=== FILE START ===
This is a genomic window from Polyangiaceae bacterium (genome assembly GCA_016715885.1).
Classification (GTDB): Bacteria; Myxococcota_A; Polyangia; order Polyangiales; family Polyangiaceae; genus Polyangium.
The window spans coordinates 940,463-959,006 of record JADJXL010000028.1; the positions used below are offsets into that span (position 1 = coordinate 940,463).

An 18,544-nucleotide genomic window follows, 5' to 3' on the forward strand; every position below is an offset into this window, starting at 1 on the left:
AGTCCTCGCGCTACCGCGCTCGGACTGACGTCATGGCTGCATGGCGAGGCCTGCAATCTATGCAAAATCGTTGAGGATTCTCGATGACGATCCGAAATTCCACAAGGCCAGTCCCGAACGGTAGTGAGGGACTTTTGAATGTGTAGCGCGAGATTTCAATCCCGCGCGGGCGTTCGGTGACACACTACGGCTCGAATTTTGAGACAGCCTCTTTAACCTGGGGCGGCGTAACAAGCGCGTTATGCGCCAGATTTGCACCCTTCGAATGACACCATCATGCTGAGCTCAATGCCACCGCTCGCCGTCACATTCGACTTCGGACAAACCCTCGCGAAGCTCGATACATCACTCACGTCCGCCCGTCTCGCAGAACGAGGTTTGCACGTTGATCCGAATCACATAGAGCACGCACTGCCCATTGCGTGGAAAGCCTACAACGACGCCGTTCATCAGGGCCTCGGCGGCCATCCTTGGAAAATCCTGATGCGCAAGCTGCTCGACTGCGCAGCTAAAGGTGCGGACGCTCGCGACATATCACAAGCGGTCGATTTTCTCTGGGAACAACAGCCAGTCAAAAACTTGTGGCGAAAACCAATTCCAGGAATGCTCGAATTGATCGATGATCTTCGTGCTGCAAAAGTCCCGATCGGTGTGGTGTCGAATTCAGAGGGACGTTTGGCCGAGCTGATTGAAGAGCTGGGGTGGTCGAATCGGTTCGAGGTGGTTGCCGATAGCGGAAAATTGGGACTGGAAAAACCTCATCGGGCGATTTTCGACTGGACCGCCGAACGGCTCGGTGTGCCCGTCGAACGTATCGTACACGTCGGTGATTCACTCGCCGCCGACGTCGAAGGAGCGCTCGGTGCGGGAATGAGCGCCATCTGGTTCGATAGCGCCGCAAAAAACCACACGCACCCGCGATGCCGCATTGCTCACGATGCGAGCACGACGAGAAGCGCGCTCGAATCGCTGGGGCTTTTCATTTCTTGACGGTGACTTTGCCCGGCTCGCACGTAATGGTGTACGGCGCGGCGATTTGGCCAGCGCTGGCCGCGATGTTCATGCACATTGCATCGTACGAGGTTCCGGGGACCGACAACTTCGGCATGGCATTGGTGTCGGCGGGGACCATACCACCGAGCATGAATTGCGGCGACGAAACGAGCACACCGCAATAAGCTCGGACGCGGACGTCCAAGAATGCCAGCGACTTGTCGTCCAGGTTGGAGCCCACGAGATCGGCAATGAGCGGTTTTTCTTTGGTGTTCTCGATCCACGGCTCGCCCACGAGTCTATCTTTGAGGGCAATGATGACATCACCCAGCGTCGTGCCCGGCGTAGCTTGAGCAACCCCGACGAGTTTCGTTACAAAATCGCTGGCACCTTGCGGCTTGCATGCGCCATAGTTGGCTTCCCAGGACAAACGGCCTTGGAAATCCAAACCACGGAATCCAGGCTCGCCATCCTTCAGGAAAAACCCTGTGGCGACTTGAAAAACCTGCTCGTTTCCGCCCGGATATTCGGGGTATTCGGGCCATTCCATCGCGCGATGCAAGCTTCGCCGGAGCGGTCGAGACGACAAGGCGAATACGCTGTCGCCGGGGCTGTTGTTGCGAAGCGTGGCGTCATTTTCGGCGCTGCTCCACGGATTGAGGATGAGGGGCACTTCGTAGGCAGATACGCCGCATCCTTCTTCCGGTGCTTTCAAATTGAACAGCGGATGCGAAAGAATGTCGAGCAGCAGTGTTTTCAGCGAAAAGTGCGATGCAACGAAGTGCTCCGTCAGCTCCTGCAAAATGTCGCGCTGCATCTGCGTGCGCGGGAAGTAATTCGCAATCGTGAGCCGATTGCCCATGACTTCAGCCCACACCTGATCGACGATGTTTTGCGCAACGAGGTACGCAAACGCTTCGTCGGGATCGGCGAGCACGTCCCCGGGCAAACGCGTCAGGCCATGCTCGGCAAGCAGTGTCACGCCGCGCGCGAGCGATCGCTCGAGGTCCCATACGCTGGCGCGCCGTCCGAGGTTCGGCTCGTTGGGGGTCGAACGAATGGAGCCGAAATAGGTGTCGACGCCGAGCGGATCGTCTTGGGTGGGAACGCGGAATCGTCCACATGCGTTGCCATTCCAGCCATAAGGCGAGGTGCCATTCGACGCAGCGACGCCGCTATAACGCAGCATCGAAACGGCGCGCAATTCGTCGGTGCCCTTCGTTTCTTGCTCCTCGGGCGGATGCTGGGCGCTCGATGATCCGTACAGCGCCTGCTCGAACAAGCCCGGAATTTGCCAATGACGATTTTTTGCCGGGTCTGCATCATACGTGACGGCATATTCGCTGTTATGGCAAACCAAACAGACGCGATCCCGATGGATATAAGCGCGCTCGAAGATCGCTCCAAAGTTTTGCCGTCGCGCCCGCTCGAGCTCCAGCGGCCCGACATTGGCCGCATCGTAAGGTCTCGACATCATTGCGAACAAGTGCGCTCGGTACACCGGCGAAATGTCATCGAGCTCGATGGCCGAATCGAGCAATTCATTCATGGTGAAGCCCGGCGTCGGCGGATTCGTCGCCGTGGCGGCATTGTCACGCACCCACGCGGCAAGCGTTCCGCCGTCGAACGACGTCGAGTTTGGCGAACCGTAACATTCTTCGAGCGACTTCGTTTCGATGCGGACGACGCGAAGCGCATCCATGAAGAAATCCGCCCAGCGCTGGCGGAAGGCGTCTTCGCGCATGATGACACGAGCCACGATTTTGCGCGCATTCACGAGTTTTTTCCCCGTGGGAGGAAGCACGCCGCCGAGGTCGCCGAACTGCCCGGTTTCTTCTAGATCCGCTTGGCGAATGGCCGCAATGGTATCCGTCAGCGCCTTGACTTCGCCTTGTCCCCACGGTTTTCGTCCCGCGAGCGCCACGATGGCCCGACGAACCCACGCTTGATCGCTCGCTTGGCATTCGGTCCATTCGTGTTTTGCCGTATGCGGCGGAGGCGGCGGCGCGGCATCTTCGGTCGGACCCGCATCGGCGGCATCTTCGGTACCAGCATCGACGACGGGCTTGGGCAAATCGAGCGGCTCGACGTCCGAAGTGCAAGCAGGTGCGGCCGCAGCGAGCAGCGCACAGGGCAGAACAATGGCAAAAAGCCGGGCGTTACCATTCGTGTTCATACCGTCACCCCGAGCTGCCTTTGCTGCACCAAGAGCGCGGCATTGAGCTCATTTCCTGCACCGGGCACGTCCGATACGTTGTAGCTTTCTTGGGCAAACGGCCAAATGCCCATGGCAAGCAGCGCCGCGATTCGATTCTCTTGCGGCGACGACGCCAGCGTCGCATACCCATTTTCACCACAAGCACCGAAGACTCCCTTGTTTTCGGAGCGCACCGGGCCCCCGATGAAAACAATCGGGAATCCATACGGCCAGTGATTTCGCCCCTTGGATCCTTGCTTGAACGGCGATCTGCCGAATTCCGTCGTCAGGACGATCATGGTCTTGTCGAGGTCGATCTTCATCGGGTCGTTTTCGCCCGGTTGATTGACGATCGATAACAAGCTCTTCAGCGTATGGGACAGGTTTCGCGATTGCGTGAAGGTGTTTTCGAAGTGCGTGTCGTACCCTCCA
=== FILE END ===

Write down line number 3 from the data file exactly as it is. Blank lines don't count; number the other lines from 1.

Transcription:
The window spans coordinates 940,463-959,006 of record JADJXL010000028.1; the positions used below are offsets into that span (position 1 = coordinate 940,463).